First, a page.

In a major change in Medicare policy, the Obama administration has provisionally agreed to end Medicare’s longstanding practice of requiring that beneficiaries with chronic conditions and disabilities show a likelihood of improvement in order to receive coverage of skilled care and therapy services. The policy shift will affect beneficiaries with conditions like multiple sclerosis, Alzheimer’s disease, Parkinson’s disease, ALS (Lou Gehrig’s disease), diabetes, hypertension, arthritis, heart disease, and stroke. (See companion article, “Who Will Benefit From the New Medicare Policy Change?”.)

For about 30 years, home health agencies and nursing homes that contract with Medicare have routinely terminated the Medicare coverage of a beneficiary who has stopped improving, even though nothing in the Medicare statute or its regulations says improvement is required for continued skilled care.  Advocates charged that Medicare contractors have instead used a covert “rule of thumb” known as the “Improvement Standard” to illegally deny coverage to such patients. Once beneficiaries failed to show progress, contractors claimed they could deliver only “custodial care,” which Medicare does not cover.

In January 2011, the Center for Medicare Advocacy and Vermont Legal Aid filed a class action lawsuit, Jimmo v. Sebelius, against the Obama administration in federal court aimed at ending the government’s use of the improvement standard.  After the court refused the government’s request to dismiss the case, and the administration lost in similar individual cases in Pennsylvania and Vermont, it decided to settle.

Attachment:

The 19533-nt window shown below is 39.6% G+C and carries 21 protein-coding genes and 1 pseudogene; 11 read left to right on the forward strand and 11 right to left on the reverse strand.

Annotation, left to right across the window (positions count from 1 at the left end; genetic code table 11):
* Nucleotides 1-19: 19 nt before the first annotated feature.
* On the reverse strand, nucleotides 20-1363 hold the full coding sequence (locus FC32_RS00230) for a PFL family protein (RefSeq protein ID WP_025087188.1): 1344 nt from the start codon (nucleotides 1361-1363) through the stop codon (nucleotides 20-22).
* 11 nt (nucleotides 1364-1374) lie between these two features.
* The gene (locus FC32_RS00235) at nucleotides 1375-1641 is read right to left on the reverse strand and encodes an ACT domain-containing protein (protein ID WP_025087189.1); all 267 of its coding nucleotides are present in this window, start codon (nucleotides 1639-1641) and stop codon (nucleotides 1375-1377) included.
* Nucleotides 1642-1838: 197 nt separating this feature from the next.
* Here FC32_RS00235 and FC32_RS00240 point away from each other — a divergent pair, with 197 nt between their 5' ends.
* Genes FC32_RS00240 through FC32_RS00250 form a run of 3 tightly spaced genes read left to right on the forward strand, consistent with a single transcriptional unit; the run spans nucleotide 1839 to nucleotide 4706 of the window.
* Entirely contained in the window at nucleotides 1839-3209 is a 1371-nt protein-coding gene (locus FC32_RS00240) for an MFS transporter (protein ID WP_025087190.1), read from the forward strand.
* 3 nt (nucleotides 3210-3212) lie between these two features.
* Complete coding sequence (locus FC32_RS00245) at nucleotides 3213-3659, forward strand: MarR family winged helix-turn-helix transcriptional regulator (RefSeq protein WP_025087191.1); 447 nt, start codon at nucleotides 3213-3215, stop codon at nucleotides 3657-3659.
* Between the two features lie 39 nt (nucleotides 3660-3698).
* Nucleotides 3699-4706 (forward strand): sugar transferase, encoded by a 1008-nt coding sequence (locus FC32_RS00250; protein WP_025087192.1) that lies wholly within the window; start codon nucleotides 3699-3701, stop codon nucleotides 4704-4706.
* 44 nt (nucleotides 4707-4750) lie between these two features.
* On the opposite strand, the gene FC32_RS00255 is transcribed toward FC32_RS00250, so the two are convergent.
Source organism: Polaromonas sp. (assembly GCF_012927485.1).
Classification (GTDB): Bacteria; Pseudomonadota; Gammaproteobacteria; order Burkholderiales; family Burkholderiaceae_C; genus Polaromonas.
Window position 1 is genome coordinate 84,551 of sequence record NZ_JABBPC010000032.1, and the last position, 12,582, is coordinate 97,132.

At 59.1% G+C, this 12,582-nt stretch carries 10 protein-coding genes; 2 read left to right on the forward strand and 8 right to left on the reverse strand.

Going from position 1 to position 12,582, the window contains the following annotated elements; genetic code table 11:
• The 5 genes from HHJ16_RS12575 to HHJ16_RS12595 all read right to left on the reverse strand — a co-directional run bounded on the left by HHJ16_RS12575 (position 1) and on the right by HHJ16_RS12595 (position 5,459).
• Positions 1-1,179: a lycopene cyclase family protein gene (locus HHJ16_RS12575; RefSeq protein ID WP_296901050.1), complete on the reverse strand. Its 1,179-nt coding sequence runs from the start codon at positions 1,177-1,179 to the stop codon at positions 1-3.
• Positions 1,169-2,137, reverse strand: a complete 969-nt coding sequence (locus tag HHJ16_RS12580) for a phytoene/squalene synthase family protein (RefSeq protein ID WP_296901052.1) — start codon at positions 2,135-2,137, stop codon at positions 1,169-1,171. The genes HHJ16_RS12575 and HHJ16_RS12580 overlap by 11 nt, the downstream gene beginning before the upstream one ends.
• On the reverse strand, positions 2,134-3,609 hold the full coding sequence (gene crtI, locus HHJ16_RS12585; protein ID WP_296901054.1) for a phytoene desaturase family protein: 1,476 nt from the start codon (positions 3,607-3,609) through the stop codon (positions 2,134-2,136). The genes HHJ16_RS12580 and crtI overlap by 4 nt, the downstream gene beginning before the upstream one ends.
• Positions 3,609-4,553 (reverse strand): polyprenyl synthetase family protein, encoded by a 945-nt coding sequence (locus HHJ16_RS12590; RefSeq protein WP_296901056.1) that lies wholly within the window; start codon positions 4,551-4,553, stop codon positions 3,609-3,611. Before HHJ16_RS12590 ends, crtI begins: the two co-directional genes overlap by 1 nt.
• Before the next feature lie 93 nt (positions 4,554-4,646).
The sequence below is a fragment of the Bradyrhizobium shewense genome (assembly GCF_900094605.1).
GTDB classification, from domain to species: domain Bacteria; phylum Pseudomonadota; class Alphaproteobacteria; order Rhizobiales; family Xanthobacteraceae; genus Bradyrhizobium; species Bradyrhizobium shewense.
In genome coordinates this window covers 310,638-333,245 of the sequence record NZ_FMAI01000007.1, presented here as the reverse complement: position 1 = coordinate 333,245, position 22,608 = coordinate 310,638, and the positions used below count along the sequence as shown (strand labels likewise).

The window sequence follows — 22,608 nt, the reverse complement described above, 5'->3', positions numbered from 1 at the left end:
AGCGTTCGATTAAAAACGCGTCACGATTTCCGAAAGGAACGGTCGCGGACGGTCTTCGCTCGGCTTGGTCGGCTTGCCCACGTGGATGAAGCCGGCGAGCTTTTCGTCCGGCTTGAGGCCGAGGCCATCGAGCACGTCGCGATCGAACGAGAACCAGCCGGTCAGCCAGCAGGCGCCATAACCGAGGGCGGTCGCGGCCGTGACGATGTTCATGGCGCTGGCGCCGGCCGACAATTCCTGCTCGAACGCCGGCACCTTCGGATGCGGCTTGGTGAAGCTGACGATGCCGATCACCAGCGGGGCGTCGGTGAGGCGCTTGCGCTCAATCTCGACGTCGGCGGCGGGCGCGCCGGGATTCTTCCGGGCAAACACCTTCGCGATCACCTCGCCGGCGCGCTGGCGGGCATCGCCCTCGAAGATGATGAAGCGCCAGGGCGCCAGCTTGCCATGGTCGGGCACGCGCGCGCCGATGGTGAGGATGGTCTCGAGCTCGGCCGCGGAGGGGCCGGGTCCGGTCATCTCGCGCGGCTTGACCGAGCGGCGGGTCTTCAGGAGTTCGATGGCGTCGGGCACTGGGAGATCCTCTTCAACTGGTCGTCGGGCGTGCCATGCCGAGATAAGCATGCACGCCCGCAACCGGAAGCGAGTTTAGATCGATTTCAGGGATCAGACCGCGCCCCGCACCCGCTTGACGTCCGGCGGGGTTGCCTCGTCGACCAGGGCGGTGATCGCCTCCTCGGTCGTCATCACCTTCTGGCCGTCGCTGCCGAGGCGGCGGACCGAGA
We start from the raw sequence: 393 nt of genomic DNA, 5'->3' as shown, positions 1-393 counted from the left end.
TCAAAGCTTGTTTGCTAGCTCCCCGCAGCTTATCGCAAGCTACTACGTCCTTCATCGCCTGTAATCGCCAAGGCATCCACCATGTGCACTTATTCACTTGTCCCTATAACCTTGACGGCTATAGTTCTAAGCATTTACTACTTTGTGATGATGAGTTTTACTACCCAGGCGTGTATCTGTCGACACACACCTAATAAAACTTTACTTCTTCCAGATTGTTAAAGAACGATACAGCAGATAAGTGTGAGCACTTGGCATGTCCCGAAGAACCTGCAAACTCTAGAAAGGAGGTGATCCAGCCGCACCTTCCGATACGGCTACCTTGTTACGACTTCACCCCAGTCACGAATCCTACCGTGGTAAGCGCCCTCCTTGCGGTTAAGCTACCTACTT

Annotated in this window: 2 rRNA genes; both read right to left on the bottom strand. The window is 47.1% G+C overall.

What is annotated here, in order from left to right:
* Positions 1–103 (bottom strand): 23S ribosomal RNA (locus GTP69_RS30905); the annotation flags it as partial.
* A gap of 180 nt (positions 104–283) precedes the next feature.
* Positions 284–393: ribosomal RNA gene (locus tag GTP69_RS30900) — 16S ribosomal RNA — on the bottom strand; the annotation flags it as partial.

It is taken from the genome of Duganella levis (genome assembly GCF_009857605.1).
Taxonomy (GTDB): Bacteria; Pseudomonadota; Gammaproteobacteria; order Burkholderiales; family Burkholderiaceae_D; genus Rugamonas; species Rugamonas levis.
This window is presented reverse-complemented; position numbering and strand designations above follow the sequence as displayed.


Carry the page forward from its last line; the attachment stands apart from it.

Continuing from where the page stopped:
As part of the proposed settlement, which the federal judge must still formally approve, Medicare will revise its manual that contractors follow to clarify that Medicare coverage of skilled nursing and therapy services “does not turn on the presence or absence of an individual’s potential for improvement” but rather depends on whether or not the beneficiary needs skilled care, even if it would simply maintain the benefidiary’s current condition or slow further deterioration.

In addition, under the settlement Medicare beneficiaries who received a final denial of Medicare coverage after January 18, 2011 (the date the lawsuit was filed) are entitled to a review of their claim denial.  

“The Jimmo settlement provides hope for thousands of older and disabled people with chronic and long-term conditions who will now have a fair opportunity to get access to Medicare and necessary health care,” Judith Stein, Executive Director of the Center for Medicare Advocacy, told ElderLawAnswers.    

In an article about the accord, the New York Times notes that Medicare’s coverage of skilled care for beneficiaries with chronic conditions “could also provide relief for families and caregivers who often find themselves stretched financially and personally by the need to provide care.”

Although the Times quotes a trustee of the Medicare program that the change will cost Medicare more money, it could also save some money because physical thereapy and home health care may help keep beneficiaries out of more expensive institutions like nursing homes and hospitals.    

For more on the lawsuit, click here.

To discuss elder law issues with an attorney, please call the Elder Law Center at 630-844-0065 or contact us via email. The Elder Law Center is located in Aurora, IL, Kane County, in the Chicago Western Suburbs.